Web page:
Village Memories

from Lewis Surridge

Abbots Langley, the village where I was born, holds many happy memories for me and my family…

My mother, Sybil, and her twin sister, Ethel Elizabeth Hearn, came from Chalfont St Peter to live and work in Abbots Langley (possibly around the late 1920s). Ethel was employed by a Mr & Mrs Thorp, who had also moved from Chalfont to Abbots Langley. Sybil worked for Mr & Mrs Roberts at Causeway House, in the High Street (opposite Adrian Road). Mr Roberts worked for the Foreign Office and later moved abroad. Sybil then worked for Major Drake at Manor House, nearby, where she was a parlour maid. She found the Drake family very nice people to work for.

While she was working there she met Eric Surridge, who worked in the Major’s Dairy. They later married at Chalfont St Peter in 1933 and then lived at 93 High Street, Abbots Langley, one of the Manor House cottages near Pound Cottage and Kitters Green. They rented the cottage for 3/- per week and their neighbours were the Kimmins and Ridgeway families. The Drake family kept cows and horses and were also keen hunters. When they went on holiday (often to Scotland, where Major drake was involved with the Tate & Lyle sugar company), my parents acted as caretakers while the family were away.

During the years that my parents worked for the Manor House, my father’s brother, Ray, met and married one of the lady’s-maids – her name was Kathleen. In August 1940, while still at the cottages, I was born and as a child I well remember the wonderful walnut tree which overhung our garden then – the fresh walnuts made a terrific feast! I believe the Drake family eventually moved to Scotland when they gave up the Manor House.

My father then went to work at the Ovaltine Farm and later to Sheppey’s Farm along the Bedmond Road. Mum had a job at Pine’s Grocers (then Lines’ Grocers) on the corner of Adrian Road and the High Street. Mr Pine was a very smart man, somewhat reserved but well liked. He had been trained with Sainsbury’s and became a well-respected businessman in the village. Mr & Mrs Pine had two sons: Derek and Lawrence. Mrs Pine and Mrs Barton were sisters (Keith Barton, her son, was a successful pilot with British Airways and later became a Concorde Captain!). Mr Lines, who eventually owned the grocers store, was also a clerk for Matthew, Arnold & Baldwin (solicitors at Watford).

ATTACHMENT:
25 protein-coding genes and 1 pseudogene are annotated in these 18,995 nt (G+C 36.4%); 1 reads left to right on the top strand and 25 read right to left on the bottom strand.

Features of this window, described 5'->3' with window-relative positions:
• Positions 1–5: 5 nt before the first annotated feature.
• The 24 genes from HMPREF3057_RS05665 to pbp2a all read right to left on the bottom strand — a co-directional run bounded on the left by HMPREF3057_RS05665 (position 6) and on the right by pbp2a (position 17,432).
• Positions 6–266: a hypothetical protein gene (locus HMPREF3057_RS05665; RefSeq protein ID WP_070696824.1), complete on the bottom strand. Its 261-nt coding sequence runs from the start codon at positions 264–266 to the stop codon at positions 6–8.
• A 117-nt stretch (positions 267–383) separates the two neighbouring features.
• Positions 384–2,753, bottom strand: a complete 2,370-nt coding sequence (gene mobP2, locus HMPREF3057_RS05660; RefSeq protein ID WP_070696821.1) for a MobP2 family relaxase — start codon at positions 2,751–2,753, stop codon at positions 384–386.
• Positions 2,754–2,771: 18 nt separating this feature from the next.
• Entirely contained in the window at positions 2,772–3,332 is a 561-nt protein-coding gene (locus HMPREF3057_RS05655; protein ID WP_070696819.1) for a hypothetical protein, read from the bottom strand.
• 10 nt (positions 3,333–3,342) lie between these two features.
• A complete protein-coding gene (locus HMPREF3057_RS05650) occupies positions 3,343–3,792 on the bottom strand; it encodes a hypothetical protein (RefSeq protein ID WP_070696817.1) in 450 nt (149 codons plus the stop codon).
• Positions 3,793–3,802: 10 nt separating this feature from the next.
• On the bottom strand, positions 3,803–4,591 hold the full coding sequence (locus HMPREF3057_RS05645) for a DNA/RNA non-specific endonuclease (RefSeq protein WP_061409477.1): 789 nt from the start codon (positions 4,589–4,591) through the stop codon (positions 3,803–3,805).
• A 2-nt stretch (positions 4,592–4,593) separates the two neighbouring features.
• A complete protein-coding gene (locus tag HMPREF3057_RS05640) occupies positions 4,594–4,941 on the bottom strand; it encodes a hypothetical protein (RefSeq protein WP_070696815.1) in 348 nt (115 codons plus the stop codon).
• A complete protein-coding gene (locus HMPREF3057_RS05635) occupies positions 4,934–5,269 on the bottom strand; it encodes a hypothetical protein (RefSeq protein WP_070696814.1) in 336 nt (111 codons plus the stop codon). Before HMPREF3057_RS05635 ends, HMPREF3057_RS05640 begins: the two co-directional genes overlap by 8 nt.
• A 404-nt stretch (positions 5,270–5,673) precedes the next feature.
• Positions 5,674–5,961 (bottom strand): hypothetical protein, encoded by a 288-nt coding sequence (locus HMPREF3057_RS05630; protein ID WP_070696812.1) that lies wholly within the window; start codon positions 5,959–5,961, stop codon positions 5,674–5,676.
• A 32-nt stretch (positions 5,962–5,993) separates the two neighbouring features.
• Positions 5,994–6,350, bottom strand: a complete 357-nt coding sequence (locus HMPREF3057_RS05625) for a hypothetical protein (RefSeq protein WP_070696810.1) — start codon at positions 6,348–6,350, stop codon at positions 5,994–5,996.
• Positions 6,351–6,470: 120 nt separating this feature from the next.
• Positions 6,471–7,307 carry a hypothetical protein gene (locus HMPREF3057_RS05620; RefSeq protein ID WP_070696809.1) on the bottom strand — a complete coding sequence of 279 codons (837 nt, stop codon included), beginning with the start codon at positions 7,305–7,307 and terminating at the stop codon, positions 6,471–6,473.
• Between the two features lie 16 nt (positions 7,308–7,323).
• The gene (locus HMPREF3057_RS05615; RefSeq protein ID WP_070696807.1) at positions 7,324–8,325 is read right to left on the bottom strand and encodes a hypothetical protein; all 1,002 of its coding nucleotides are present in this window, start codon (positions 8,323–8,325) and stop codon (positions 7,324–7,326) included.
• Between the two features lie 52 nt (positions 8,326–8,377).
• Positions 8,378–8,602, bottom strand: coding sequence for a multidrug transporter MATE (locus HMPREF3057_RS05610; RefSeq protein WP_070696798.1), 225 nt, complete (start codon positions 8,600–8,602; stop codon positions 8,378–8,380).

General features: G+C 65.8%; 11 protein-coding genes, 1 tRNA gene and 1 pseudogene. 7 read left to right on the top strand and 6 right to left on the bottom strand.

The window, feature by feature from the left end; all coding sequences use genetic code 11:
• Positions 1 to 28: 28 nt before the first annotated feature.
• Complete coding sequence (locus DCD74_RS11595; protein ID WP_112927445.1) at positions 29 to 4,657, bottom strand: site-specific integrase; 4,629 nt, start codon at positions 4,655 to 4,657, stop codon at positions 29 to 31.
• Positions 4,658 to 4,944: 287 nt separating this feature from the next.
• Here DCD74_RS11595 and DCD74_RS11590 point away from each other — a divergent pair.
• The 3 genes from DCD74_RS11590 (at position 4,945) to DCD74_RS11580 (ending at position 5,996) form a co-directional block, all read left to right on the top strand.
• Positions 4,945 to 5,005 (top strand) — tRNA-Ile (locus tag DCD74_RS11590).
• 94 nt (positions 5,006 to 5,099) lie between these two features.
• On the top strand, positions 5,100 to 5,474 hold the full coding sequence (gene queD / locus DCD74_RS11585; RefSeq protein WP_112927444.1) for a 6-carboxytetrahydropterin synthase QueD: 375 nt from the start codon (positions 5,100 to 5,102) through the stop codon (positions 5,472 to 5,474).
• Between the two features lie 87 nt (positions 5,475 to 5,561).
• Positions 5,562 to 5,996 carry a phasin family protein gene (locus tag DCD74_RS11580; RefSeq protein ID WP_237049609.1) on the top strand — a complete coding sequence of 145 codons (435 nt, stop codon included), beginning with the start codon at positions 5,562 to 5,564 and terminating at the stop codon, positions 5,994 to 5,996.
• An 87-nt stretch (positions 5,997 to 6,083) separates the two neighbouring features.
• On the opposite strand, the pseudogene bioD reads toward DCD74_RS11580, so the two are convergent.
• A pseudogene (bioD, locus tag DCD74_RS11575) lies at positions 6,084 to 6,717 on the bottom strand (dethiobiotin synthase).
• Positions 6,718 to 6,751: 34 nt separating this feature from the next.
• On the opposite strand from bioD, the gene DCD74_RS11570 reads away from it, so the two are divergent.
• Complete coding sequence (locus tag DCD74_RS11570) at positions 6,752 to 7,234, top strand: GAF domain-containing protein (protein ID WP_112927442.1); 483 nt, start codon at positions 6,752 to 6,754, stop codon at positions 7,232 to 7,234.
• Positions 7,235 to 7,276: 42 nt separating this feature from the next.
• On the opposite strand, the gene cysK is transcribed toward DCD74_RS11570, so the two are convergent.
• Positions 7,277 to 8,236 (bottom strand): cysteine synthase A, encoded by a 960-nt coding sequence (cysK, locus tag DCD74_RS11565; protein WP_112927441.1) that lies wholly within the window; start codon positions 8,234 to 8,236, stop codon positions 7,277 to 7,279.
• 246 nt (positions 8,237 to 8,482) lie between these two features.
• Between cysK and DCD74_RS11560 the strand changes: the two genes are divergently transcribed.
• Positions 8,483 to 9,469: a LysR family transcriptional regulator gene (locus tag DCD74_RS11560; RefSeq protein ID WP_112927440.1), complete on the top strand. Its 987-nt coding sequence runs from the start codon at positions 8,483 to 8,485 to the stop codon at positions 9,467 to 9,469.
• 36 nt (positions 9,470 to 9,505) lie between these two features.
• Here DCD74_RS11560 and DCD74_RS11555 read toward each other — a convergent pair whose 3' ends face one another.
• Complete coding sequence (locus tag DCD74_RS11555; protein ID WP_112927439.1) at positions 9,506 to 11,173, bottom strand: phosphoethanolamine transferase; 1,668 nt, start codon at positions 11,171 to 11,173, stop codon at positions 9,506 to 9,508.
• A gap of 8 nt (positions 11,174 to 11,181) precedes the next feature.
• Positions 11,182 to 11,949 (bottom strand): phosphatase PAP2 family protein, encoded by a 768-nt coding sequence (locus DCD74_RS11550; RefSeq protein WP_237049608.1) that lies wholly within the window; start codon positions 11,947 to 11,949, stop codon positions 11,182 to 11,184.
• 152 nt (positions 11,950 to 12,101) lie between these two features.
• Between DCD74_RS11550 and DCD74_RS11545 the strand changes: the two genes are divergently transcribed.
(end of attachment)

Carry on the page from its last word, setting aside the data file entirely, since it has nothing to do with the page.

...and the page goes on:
There were other village characters: Mr Ridgeway (he would chase us off the Manor House grounds); Mr Barnes (grave digger); Mr Harris (taxi-driver, affectionately known as ‘Arty’); Mary Busby (undertaker, and seemingly always looking for a ‘body’ to speak to!); Mr & Mrs Kitchingman (he was the well-loved blind organist); and Reverend Wilkinson (vicar) and Reverend Peverley (curate), who were both wonderful in the Abbots Langley Gilbert & Sullivan productions.

I remember Mr Dobson (the hairdresser) with his ‘short back and sides son?’ as soon as you sat down in the chair! Quite often, adults would be allowed to ‘push in’ in front of us ‘kids’. There was Miss Mead’s sweet shop, where a farthing would buy quite a few sweets! And there was the Dentist (next to Chalkley’s). I hated the place and I can still ‘see’ the gas-mask coming towards me! After a school dental check, a white card signalled a filling, but a green one meant an extraction – I have been known to ‘hide’ a green card on occasions for the fear of being ‘gassed’!

There was the 318 bus from the village to Watford for Saturday morning pictures. 3d each way bus fare and 6d entrance fee: 1/- (5p) was all we needed for the morning’s entertainment.

I recall, too, the magnificent era of village cricket, with such names as Lawrie Swallow, John Lay, the Crownshaw brothers, Bob Simons (a great wicket keeper whose hat peak almost touched the stumps when keeping against fast or slow bowlers), Roger Gates, Ted Lambkin and Stan Edwards. There were visits of Alex Bannisters XI and celebrity teams which included the Bedser twins. Wonderful days!

I remember our ‘wireless’ with its accumulator batteries which needed replacing each week; the programmes – Workers’ Playtime, Children’s Hour, Have-a-Go and Paul Temple; sweet rationing; gas-masks; gas-mantles for lighting; toast on long-handled forks in front of the fire, bath-time in a tin bath in front of the fire; and the copper in the scullery which heated up the bath/washing water.

I remember having scarlet fever (serious in those days) and being taken by ambulance to hospital, and at the end of the war I vaguely recall the VE celebration on Kitters Green in 1945.

During the war, my father kept chickens and grew lots of vegetables in the garden. He was also in the Abbots Langley Home Guard. When I was small, Dad would sometimes carry me on his cycle crossbar and one day he was told off by a policeman – we learnt to respect the local ‘bobbies’ in those days!

There were the local pubs such as the ‘old’ King’s Head, and the Royal Oak – where Frank Tollet knew all of us youngsters, and would not serve us before we were 18 years old!

I left the village in 1964 and I now live at Kingswood, but I still consider Abbots Langley very much as ‘home’ – Happy days! n



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